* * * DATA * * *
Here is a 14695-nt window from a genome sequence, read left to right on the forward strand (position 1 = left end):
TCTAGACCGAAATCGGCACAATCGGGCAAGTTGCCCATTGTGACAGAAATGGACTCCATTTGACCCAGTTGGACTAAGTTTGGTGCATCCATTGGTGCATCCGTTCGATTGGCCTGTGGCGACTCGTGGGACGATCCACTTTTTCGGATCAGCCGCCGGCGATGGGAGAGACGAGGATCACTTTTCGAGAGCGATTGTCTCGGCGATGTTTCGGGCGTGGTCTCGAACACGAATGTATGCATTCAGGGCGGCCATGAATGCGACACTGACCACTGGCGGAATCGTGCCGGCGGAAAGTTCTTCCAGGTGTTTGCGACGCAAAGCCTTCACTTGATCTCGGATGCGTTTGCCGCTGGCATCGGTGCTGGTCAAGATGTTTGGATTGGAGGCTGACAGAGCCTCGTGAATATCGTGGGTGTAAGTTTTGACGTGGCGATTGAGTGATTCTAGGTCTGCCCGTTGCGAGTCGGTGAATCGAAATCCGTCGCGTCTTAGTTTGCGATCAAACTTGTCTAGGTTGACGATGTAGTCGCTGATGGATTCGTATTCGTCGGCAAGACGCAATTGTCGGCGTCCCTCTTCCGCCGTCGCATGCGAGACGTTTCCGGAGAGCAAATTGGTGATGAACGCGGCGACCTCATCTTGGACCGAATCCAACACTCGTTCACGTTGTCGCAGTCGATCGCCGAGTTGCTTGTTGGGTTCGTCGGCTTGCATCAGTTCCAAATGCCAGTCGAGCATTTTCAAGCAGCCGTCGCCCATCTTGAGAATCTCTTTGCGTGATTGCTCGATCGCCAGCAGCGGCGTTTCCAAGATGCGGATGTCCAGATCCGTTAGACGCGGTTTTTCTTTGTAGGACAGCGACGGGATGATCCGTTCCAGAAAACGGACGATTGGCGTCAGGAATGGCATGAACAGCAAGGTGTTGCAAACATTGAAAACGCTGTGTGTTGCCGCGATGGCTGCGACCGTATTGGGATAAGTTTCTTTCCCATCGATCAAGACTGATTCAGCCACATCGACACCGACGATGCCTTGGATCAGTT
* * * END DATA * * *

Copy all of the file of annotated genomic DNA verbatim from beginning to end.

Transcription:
Here is a 14695-nt window from a genome sequence, read left to right on the forward strand (position 1 = left end):
TCTAGACCGAAATCGGCACAATCGGGCAAGTTGCCCATTGTGACAGAAATGGACTCCATTTGACCCAGTTGGACTAAGTTTGGTGCATCCATTGGTGCATCCGTTCGATTGGCCTGTGGCGACTCGTGGGACGATCCACTTTTTCGGATCAGCCGCCGGCGATGGGAGAGACGAGGATCACTTTTCGAGAGCGATTGTCTCGGCGATGTTTCGGGCGTGGTCTCGAACACGAATGTATGCATTCAGGGCGGCCATGAATGCGACACTGACCACTGGCGGAATCGTGCCGGCGGAAAGTTCTTCCAGGTGTTTGCGACGCAAAGCCTTCACTTGATCTCGGATGCGTTTGCCGCTGGCATCGGTGCTGGTCAAGATGTTTGGATTGGAGGCTGACAGAGCCTCGTGAATATCGTGGGTGTAAGTTTTGACGTGGCGATTGAGTGATTCTAGGTCTGCCCGTTGCGAGTCGGTGAATCGAAATCCGTCGCGTCTTAGTTTGCGATCAAACTTGTCTAGGTTGACGATGTAGTCGCTGATGGATTCGTATTCGTCGGCAAGACGCAATTGTCGGCGTCCCTCTTCCGCCGTCGCATGCGAGACGTTTCCGGAGAGCAAATTGGTGATGAACGCGGCGACCTCATCTTGGACCGAATCCAACACTCGTTCACGTTGTCGCAGTCGATCGCCGAGTTGCTTGTTGGGTTCGTCGGCTTGCATCAGTTCCAAATGCCAGTCGAGCATTTTCAAGCAGCCGTCGCCCATCTTGAGAATCTCTTTGCGTGATTGCTCGATCGCCAGCAGCGGCGTTTCCAAGATGCGGATGTCCAGATCCGTTAGACGCGGTTTTTCTTTGTAGGACAGCGACGGGATGATCCGTTCCAGAAAACGGACGATTGGCGTCAGGAATGGCATGAACAGCAAGGTGTTGCAAACATTGAAAACGCTGTGTGTTGCCGCGATGGCTGCGACCGTATTGGGATAAGTTTCTTTCCCATCGATCAAGACTGATTCAGCCACATCGACACCGACGATGCCTTGGATCAGTT